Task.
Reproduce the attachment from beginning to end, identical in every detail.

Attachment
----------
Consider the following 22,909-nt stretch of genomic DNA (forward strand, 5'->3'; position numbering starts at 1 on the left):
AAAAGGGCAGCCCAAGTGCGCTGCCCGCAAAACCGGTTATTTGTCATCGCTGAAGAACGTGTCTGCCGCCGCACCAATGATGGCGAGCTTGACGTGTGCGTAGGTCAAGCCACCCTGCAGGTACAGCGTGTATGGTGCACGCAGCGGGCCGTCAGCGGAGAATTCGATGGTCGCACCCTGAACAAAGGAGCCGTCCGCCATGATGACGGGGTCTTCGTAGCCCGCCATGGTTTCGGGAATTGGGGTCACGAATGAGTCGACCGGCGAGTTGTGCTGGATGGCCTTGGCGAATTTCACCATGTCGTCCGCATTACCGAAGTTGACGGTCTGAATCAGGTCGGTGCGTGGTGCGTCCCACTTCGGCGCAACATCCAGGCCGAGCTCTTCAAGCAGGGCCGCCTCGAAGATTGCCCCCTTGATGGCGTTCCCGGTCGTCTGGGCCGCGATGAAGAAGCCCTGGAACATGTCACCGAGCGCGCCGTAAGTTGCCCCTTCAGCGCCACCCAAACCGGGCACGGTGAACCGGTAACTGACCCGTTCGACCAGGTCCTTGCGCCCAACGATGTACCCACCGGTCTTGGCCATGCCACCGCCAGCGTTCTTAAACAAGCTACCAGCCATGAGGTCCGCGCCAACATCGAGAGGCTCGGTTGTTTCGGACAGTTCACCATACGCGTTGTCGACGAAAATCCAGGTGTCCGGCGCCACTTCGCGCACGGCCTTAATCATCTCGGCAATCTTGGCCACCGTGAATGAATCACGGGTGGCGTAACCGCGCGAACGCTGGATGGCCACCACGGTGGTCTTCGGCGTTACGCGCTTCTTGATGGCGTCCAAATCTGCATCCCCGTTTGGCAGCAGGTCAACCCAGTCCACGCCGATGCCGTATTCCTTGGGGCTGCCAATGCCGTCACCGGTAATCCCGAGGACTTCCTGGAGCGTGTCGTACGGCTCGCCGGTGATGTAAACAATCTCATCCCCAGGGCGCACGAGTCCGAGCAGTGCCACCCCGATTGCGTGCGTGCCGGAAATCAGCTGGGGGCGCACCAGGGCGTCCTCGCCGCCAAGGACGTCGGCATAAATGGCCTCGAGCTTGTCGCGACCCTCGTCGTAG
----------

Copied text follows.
Consider the following 22,909-nt stretch of genomic DNA (forward strand, 5'->3'; position numbering starts at 1 on the left):
AAAAGGGCAGCCCAAGTGCGCTGCCCGCAAAACCGGTTATTTGTCATCGCTGAAGAACGTGTCTGCCGCCGCACCAATGATGGCGAGCTTGACGTGTGCGTAGGTCAAGCCACCCTGCAGGTACAGCGTGTATGGTGCACGCAGCGGGCCGTCAGCGGAGAATTCGATGGTCGCACCCTGAACAAAGGAGCCGTCCGCCATGATGACGGGGTCTTCGTAGCCCGCCATGGTTTCGGGAATTGGGGTCACGAATGAGTCGACCGGCGAGTTGTGCTGGATGGCCTTGGCGAATTTCACCATGTCGTCCGCATTACCGAAGTTGACGGTCTGAATCAGGTCGGTGCGTGGTGCGTCCCACTTCGGCGCAACATCCAGGCCGAGCTCTTCAAGCAGGGCCGCCTCGAAGATTGCCCCCTTGATGGCGTTCCCGGTCGTCTGGGCCGCGATGAAGAAGCCCTGGAACATGTCACCGAGCGCGCCGTAAGTTGCCCCTTCAGCGCCACCCAAACCGGGCACGGTGAACCGGTAACTGACCCGTTCGACCAGGTCCTTGCGCCCAACGATGTACCCACCGGTCTTGGCCATGCCACCGCCAGCGTTCTTAAACAAGCTACCAGCCATGAGGTCCGCGCCAACATCGAGAGGCTCGGTTGTTTCGGACAGTTCACCATACGCGTTGTCGACGAAAATCCAGGTGTCCGGCGCCACTTCGCGCACGGCCTTAATCATCTCGGCAATCTTGGCCACCGTGAATGAATCACGGGTGGCGTAACCGCGCGAACGCTGGATGGCCACCACGGTGGTCTTCGGCGTTACGCGCTTCTTGATGGCGTCCAAATCTGCATCCCCGTTTGGCAGCAGGTCAACCCAGTCCACGCCGATGCCGTATTCCTTGGGGCTGCCAATGCCGTCACCGGTAATCCCGAGGACTTCCTGGAGCGTGTCGTACGGCTCGCCGGTGATGTAAACAATCTCATCCCCAGGGCGCACGAGTCCGAGCAGTGCCACCCCGATTGCGTGCGTGCCGGAAATCAGCTGGGGGCGCACCAGGGCGTCCTCGCCGCCAAGGACGTCGGCATAAATGGCCTCGAGCTTGTCGCGACCCTCGTCGTAG